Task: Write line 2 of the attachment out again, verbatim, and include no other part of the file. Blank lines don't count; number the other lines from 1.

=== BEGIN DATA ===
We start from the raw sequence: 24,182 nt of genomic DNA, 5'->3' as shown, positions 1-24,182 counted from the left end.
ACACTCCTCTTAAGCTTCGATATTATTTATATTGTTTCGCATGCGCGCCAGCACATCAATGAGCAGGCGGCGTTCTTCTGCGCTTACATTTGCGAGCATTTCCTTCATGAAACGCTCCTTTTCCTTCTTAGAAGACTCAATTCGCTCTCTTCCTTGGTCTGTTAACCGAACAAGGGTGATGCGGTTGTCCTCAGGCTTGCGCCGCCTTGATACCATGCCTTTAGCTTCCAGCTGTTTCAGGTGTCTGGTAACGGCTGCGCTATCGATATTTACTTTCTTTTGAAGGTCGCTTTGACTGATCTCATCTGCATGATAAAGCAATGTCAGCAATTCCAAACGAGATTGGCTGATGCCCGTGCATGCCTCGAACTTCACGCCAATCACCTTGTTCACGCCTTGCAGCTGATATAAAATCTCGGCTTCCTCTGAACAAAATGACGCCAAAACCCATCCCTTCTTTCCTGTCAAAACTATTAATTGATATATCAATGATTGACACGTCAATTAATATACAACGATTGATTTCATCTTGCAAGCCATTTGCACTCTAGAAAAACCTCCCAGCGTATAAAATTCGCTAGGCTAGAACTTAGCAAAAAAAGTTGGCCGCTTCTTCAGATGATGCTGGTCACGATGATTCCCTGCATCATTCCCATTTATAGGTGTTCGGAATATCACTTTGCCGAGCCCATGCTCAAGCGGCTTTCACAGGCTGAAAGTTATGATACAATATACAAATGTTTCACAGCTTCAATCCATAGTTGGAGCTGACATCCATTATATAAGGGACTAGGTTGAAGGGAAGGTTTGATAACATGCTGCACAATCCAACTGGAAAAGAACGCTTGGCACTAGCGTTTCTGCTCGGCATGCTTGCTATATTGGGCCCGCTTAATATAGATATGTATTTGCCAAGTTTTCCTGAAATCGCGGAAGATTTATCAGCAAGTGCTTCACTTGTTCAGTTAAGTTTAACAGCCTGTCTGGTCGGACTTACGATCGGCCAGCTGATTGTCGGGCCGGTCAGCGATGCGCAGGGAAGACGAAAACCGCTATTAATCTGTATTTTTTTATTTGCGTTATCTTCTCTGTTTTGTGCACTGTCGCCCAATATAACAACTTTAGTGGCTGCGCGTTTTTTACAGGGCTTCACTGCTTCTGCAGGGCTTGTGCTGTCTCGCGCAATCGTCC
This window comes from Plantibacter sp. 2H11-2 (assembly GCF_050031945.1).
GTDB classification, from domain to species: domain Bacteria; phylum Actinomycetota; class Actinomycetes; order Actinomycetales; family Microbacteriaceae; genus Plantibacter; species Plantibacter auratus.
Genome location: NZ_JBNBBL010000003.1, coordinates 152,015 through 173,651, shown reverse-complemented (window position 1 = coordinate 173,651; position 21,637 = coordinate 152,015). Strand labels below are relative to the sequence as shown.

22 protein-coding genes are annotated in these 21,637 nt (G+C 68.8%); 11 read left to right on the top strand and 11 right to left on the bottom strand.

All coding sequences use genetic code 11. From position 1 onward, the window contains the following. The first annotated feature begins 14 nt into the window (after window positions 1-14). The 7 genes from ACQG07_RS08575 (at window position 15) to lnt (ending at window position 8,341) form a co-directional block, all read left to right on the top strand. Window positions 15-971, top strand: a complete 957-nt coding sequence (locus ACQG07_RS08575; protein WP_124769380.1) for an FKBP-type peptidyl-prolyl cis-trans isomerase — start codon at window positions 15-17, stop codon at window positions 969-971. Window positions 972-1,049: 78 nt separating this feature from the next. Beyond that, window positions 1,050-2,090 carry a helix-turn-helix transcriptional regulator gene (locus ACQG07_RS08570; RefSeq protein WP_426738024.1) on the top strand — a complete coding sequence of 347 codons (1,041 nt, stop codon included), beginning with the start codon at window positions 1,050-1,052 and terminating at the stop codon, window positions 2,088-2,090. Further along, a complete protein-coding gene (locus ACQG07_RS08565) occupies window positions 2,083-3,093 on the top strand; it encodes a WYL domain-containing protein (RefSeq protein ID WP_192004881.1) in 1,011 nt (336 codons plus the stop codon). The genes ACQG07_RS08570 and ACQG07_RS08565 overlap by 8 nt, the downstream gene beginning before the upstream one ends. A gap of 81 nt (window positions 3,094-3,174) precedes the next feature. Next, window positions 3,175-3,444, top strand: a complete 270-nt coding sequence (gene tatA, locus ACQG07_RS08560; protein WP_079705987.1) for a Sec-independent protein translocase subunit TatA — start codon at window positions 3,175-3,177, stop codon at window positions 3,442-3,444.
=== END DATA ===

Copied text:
ACACTCCTCTTAAGCTTCGATATTATTTATATTGTTTCGCATGCGCGCCAGCACATCAATGAGCAGGCGGCGTTCTTCTGCGCTTACATTTGCGAGCATTTCCTTCATGAAACGCTCCTTTTCCTTCTTAGAAGACTCAATTCGCTCTCTTCCTTGGTCTGTTAACCGAACAAGGGTGATGCGGTTGTCCTCAGGCTTGCGCCGCCTTGATACCATGCCTTTAGCTTCCAGCTGTTTCAGGTGTCTGGTAACGGCTGCGCTATCGATATTTACTTTCTTTTGAAGGTCGCTTTGACTGATCTCATCTGCATGATAAAGCAATGTCAGCAATTCCAAACGAGATTGGCTGATGCCCGTGCATGCCTCGAACTTCACGCCAATCACCTTGTTCACGCCTTGCAGCTGATATAAAATCTCGGCTTCCTCTGAACAAAATGACGCCAAAACCCATCCCTTCTTTCCTGTCAAAACTATTAATTGATATATCAATGATTGACACGTCAATTAATATACAACGATTGATTTCATCTTGCAAGCCATTTGCACTCTAGAAAAACCTCCCAGCGTATAAAATTCGCTAGGCTAGAACTTAGCAAAAAAAGTTGGCCGCTTCTTCAGATGATGCTGGTCACGATGATTCCCTGCATCATTCCCATTTATAGGTGTTCGGAATATCACTTTGCCGAGCCCATGCTCAAGCGGCTTTCACAGGCTGAAAGTTATGATACAATATACAAATGTTTCACAGCTTCAATCCATAGTTGGAGCTGACATCCATTATATAAGGGACTAGGTTGAAGGGAAGGTTTGATAACATGCTGCACAATCCAACTGGAAAAGAACGCTTGGCACTAGCGTTTCTGCTCGGCATGCTTGCTATATTGGGCCCGCTTAATATAGATATGTATTTGCCAAGTTTTCCTGAAATCGCGGAAGATTTATCAGCAAGTGCTTCACTTGTTCAGTTAAGTTTAACAGCCTGTCTGGTCGGACTTACGATCGGCCAGCTGATTGTCGGGCCGGTCAGCGATGCGCAGGGAAGACGAAAACCGCTATTAATCTGTATTTTTTTATTTGCGTTATCTTCTCTGTTTTGTGCACTGTCGCCCAATATAACAACTTTAGTGGCTGCGCGTTTTTTACAGGGCTTCACTGCTTCTGCAGGGCTTGTGCTGTCTCGCGCAATCGTCC